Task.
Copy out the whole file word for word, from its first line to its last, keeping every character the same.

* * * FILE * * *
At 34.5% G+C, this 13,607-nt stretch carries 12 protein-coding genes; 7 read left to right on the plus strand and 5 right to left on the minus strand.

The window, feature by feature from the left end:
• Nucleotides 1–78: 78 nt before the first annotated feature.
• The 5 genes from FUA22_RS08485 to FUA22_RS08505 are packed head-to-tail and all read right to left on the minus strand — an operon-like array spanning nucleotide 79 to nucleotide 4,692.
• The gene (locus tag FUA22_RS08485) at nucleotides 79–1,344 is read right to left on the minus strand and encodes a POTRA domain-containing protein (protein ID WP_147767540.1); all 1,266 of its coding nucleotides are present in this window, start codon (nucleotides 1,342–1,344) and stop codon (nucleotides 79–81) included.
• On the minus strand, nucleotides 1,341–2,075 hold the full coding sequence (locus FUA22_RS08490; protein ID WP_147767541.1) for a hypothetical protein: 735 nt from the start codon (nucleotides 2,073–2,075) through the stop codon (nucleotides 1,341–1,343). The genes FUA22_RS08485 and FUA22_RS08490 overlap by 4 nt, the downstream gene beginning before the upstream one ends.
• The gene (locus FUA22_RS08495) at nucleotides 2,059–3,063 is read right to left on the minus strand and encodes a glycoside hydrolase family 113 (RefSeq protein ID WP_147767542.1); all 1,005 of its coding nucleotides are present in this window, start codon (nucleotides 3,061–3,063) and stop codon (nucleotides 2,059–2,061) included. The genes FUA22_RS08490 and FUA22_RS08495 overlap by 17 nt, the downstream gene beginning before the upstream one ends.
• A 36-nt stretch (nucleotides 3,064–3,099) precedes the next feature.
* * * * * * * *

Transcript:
At 34.5% G+C, this 13,607-nt stretch carries 12 protein-coding genes; 7 read left to right on the plus strand and 5 right to left on the minus strand.

The window, feature by feature from the left end:
• Nucleotides 1–78: 78 nt before the first annotated feature.
• The 5 genes from FUA22_RS08485 to FUA22_RS08505 are packed head-to-tail and all read right to left on the minus strand — an operon-like array spanning nucleotide 79 to nucleotide 4,692.
• The gene (locus tag FUA22_RS08485) at nucleotides 79–1,344 is read right to left on the minus strand and encodes a POTRA domain-containing protein (protein ID WP_147767540.1); all 1,266 of its coding nucleotides are present in this window, start codon (nucleotides 1,342–1,344) and stop codon (nucleotides 79–81) included.
• On the minus strand, nucleotides 1,341–2,075 hold the full coding sequence (locus FUA22_RS08490; protein ID WP_147767541.1) for a hypothetical protein: 735 nt from the start codon (nucleotides 2,073–2,075) through the stop codon (nucleotides 1,341–1,343). The genes FUA22_RS08485 and FUA22_RS08490 overlap by 4 nt, the downstream gene beginning before the upstream one ends.
• The gene (locus FUA22_RS08495) at nucleotides 2,059–3,063 is read right to left on the minus strand and encodes a glycoside hydrolase family 113 (RefSeq protein ID WP_147767542.1); all 1,005 of its coding nucleotides are present in this window, start codon (nucleotides 3,061–3,063) and stop codon (nucleotides 2,059–2,061) included. The genes FUA22_RS08490 and FUA22_RS08495 overlap by 17 nt, the downstream gene beginning before the upstream one ends.
• A 36-nt stretch (nucleotides 3,064–3,099) precedes the next feature.